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Sharing & Spreading Joy

Psalm 4 asks, “Does good even exist anymore?” It's a question that still seems pertinent today. 

And yet, even in the face of that despair, the Psalmist proclaims that Yahweh has filled their heart with joy… "a joy greater than being full of bread and new wine." It’s a joy that wells up from inside, not dependent upon our outside situation or circumstance. It’s the joie de vivre, the exuberant, buoyant joy of living! It is the awe-filled wonder and gratitude of aliveness.

So, what do we do with it when we feel it? Sadly, here’s where the metaphor falls apart. If I’m full of bread and new wine, I’m probably ready for a nap. But truly, being filled with joy, with aliveness, almost demands that we share it. In a poem by Scott Tayler, he writes, 

Joy doesn’t simply arise
It flies.
It flings.
No, it is flung.

Jack Kornfield tells a story about a boy named Jasper who was born with Down syndrome. In his case, however, his parents explained, it should have been called “Up syndrome.” Every morning when he woke up, he rushed into his parents’ bedroom and leaped on them with an enthusiastic “Happy to you morning!” He meets the entire world with his heart outstretched and hugs everyone he can. Parents of similar children warned Jasper’s parents to curb his hugging behavior or he could be the target of molesters. They disagreed, knowing Jasper’s loving nature was his gift.

One day, Jasper and his parents were walking down the street and Jasper got out in front of them. He was almost twelve by then, but still very small. An angry-looking man with tattoos and piercings came toward him, and Jasper’s mom thought, Uh-oh. But it was too late. Jasper looked up, smiled, and threw his arms around the man’s legs, shouting, “Hi there!” The tough guy paused and tousled Jasper’s hair, and then his mom saw this innocent-looking smile come over his tough-guy face. Jasper has done his magic again.

Now it may not be wise for us older folks to randomly attach ourselves to a stranger’s leg and shout, “Hi there!” But there are other ways for us to “fling joy” around. Simply thing like smiling at someone, being kind, paying it forward, sharing your gifts, texting a quick hello and virtual hug.

Here’s another way to share joy… a friend was sharing that when she was moving her parent’s into an assisted living facility she had to help them pare down their house to just what they had room for in their new place. It was very hard on her dad who had a collection of model sports cars that he was very passionate about. She talked to him about all they joy they brought him over the years and encouraged him to think about they joy they could now bring someone else. I wonder if, as we look at the things we have, are there certain things that might bring others joy because they brought us joy for so long?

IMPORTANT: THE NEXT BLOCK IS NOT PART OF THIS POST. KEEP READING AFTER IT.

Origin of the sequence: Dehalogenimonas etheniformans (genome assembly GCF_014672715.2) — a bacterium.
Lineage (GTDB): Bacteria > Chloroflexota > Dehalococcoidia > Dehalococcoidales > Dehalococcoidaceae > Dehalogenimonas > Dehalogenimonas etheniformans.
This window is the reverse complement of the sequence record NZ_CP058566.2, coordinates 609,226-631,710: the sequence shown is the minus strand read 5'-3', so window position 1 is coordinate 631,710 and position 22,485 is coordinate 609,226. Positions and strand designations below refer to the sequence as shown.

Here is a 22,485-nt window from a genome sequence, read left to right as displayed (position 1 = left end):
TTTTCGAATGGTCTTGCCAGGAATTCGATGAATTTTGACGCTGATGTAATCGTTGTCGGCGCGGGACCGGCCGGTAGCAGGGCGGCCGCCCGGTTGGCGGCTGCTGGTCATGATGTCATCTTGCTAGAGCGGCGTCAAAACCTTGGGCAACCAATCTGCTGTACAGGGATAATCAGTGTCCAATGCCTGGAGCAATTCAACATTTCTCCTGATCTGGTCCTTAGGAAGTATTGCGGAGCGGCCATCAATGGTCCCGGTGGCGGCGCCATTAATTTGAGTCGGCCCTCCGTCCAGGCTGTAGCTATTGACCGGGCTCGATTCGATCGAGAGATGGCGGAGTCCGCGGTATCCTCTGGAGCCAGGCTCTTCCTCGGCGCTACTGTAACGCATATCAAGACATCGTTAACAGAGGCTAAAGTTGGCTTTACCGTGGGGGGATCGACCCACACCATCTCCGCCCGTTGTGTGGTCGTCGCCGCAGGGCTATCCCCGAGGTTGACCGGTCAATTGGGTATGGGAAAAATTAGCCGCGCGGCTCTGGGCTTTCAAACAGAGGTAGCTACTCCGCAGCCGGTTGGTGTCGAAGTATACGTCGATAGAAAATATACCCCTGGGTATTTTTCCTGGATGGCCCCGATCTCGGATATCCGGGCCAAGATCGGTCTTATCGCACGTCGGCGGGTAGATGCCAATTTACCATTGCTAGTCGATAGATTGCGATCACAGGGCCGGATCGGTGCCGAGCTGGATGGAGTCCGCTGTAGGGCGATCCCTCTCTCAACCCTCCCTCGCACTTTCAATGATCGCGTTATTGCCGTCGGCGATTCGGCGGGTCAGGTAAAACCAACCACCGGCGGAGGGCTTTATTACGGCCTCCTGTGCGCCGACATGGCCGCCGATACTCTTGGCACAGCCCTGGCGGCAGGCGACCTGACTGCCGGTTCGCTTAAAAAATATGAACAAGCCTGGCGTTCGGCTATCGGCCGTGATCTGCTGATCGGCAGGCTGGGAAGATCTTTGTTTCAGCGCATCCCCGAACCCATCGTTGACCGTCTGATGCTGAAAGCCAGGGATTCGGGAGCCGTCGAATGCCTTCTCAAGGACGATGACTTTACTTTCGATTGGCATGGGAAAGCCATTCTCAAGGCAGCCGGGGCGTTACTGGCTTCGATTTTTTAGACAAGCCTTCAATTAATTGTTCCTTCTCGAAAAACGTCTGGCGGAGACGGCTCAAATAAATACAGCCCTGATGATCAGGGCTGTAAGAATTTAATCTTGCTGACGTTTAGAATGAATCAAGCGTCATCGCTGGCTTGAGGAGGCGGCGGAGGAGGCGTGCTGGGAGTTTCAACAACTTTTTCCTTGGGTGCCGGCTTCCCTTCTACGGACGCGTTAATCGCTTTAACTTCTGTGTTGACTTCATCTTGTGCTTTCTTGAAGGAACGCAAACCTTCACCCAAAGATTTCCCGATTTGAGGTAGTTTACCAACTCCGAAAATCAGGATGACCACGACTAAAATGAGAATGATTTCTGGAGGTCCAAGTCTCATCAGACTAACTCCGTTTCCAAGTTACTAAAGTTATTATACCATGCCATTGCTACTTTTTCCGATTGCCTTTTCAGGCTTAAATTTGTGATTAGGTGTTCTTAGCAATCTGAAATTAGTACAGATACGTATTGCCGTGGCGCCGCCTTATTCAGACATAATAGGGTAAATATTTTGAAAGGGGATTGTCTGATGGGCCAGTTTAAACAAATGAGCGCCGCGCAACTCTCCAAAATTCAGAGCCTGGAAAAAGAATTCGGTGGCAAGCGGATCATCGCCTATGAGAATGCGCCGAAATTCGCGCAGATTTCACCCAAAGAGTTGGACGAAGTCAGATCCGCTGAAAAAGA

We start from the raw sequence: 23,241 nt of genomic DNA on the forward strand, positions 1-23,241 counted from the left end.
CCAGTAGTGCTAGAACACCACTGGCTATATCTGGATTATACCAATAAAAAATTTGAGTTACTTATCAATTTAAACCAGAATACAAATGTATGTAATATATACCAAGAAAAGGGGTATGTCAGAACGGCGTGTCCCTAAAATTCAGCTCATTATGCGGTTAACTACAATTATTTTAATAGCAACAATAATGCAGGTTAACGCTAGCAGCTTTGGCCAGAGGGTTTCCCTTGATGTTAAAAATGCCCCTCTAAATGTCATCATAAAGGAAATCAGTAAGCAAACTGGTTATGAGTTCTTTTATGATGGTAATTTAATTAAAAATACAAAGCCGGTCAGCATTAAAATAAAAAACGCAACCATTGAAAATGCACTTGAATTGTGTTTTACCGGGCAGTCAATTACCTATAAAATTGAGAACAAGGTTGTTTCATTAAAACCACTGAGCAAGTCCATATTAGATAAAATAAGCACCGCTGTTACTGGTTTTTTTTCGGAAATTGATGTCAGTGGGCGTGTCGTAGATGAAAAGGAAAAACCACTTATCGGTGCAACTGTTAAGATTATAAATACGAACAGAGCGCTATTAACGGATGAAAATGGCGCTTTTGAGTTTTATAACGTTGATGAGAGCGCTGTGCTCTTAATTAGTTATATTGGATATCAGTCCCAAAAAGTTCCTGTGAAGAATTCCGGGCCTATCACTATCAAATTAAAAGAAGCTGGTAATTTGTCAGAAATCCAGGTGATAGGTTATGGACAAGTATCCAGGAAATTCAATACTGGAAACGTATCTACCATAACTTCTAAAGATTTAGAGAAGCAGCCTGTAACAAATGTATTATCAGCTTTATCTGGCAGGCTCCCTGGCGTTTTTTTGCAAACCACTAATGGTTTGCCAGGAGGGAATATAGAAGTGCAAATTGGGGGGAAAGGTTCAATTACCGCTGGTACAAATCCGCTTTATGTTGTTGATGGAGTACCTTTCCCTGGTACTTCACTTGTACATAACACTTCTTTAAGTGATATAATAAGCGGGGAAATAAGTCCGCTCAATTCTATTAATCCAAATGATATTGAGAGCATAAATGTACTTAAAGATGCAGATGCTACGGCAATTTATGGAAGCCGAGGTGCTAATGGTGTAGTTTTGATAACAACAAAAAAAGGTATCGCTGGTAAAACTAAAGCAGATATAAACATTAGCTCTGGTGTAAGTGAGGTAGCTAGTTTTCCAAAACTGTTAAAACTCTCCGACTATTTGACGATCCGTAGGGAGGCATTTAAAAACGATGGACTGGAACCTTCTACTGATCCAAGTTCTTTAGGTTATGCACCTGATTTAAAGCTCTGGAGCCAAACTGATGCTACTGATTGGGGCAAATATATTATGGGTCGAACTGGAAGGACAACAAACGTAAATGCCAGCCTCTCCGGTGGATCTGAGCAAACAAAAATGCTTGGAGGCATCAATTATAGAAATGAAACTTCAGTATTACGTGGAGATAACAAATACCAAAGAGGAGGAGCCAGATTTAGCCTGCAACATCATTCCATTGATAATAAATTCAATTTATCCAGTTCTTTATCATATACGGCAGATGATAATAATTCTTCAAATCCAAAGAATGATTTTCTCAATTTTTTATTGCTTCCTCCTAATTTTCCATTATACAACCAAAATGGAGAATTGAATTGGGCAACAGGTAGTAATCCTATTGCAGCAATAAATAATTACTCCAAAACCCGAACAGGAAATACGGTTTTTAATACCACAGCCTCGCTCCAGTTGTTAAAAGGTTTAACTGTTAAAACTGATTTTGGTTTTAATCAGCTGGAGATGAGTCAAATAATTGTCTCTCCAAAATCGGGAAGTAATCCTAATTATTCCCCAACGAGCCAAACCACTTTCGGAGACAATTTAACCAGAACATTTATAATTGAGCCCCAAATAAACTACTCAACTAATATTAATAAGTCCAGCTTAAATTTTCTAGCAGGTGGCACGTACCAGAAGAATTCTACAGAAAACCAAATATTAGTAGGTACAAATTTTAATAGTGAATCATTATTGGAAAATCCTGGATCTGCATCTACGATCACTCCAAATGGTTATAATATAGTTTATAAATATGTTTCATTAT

Sharing joy can also be as simply as letting that joy shine out from you. My dad had a friend at St. Monica’s named Rose. Rose died this week at 97, but every time I met her she looked very elegant in a bright royal blue pantsuit with a rose pinned to her lapel and a warm smile on her lips and in her eyes. It was the type of look that says, I’m so glad to be here with you in this moment.

The Dalai Lama is known for his joy and his cute little laugh. You can even go online and watch video clips of him laughing! When the Dalai Lama offered the solemn Kalachakra teachings at Madison Square Garden, his hosts had put a mattress on his “throne” under brocade and a beautiful Tibetan rug, so he would be comfortable. As he walked up the stairs onto the platform and sat down on the throne amid great gongs and deep, resonant Tibetan chanting, he bounced. Surprised, he smiled and bounced again, and again. There he was, about to give the highest Tibetan teachings on the creation of the cosmos and the release from time, on a throne in front of thousands of people, and he sat there bouncing like a kid. 

The flip side of flinging joy is being willing to catch it when someone else flings. It's too easy to get caught up in our bad days, or our worries, fears, insecurities, and crabbiness, and refuse to embrace the gift of someone else’s joy. And that’s just plain sad. Open to it, allow yourself to be filled by it. Joy – the joie de vivre – aliveness – is meant to be shared and embraced by those it is shared with.

Love & Light!

Kaye